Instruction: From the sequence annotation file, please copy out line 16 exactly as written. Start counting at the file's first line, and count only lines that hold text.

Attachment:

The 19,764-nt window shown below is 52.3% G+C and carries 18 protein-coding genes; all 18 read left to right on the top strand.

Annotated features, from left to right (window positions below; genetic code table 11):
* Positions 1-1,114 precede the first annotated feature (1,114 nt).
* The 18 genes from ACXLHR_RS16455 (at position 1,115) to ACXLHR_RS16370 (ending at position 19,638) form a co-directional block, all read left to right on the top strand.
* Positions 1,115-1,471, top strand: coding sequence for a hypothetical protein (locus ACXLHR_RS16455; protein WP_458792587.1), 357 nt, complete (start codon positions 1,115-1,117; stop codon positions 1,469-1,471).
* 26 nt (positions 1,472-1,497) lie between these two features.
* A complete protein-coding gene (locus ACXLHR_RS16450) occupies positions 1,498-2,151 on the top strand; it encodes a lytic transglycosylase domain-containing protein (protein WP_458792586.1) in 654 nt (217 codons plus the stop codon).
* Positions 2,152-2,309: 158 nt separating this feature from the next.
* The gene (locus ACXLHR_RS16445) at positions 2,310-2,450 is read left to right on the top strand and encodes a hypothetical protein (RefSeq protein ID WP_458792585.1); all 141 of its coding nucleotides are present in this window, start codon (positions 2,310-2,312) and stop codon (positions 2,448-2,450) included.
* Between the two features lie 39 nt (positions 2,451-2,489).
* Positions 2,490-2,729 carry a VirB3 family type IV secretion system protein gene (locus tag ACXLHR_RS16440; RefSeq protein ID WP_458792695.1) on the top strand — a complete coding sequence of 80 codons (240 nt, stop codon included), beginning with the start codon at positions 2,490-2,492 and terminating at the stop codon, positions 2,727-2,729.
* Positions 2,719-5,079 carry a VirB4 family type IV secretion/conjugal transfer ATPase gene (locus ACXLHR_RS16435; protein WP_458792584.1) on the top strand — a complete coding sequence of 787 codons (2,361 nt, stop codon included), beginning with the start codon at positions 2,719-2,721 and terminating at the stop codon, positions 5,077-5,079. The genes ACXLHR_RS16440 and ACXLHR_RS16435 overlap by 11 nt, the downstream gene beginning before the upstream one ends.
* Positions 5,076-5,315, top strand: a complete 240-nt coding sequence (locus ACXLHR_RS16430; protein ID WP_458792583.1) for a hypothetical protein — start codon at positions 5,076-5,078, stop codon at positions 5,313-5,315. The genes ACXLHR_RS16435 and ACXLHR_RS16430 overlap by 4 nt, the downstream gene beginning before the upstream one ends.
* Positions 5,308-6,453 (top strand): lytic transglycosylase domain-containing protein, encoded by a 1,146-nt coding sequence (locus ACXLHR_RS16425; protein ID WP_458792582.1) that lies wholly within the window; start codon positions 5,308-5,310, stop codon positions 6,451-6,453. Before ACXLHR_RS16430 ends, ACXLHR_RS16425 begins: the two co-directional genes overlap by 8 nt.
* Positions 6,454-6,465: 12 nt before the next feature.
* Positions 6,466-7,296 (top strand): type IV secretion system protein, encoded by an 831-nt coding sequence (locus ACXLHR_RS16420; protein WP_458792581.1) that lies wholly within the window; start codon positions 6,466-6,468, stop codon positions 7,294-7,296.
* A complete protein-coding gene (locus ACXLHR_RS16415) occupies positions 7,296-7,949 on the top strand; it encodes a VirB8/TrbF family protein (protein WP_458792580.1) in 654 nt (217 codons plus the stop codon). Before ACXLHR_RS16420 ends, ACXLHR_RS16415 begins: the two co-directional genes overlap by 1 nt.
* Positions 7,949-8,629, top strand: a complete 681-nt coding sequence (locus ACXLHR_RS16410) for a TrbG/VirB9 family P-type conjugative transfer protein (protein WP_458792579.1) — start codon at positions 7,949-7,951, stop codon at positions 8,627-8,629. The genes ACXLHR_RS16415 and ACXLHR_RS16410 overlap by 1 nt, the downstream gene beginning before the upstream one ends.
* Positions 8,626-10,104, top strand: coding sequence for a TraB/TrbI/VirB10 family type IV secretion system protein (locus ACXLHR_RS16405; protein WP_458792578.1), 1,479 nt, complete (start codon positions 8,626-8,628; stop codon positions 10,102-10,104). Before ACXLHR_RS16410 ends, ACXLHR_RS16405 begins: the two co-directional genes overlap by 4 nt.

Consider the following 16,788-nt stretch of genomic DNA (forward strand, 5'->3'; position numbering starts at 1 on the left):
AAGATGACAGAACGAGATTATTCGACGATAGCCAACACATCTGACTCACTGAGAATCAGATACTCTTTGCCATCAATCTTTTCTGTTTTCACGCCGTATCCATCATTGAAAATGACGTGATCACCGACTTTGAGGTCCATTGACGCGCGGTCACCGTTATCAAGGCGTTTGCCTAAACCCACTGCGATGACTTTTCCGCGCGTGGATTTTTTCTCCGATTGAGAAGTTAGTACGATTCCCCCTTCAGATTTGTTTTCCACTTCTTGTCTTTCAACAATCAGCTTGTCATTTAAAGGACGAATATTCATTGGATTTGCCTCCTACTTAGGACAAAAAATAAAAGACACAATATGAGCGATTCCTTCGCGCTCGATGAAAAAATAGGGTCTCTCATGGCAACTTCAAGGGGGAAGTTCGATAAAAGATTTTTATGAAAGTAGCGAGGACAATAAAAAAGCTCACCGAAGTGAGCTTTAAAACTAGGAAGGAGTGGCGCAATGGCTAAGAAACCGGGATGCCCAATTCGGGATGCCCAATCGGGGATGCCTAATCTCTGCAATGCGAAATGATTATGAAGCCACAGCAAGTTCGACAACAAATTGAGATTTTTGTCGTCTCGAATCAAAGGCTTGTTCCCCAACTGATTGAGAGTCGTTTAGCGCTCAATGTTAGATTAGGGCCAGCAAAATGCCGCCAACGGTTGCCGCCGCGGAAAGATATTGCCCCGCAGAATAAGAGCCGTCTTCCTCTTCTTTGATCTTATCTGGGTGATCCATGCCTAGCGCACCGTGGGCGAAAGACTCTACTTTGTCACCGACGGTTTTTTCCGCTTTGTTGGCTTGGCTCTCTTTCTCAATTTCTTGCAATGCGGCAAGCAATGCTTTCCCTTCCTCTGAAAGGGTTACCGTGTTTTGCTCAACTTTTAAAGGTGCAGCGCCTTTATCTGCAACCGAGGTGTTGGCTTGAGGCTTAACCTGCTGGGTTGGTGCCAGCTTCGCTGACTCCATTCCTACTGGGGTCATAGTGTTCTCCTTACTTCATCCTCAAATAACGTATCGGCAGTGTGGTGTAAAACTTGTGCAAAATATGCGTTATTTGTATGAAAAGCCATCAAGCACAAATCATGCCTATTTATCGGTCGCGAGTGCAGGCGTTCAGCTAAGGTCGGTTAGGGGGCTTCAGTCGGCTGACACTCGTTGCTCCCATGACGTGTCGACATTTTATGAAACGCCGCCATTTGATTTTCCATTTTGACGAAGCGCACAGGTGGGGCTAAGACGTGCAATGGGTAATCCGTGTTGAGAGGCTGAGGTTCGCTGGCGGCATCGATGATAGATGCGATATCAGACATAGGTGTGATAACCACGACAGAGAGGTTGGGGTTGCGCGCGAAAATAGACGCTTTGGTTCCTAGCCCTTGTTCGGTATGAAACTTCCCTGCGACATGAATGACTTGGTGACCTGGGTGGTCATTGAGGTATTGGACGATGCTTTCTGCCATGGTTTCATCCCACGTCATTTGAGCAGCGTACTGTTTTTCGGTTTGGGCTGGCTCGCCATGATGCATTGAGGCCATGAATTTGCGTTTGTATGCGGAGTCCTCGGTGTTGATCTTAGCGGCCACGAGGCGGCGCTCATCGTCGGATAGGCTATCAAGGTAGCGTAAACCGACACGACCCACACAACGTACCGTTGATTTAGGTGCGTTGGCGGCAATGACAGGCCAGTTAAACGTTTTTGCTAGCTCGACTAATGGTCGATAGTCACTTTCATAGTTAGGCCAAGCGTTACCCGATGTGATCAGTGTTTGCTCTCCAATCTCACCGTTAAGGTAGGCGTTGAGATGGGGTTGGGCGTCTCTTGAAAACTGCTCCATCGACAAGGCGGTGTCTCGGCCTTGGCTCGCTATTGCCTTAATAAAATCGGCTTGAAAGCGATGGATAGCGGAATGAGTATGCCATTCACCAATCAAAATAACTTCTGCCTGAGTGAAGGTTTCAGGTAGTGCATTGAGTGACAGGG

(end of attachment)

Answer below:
* Positions 6,466-7,296 (top strand): type IV secretion system protein, encoded by an 831-nt coding sequence (locus ACXLHR_RS16420; protein WP_458792581.1) that lies wholly within the window; start codon positions 6,466-6,468, stop codon positions 7,294-7,296.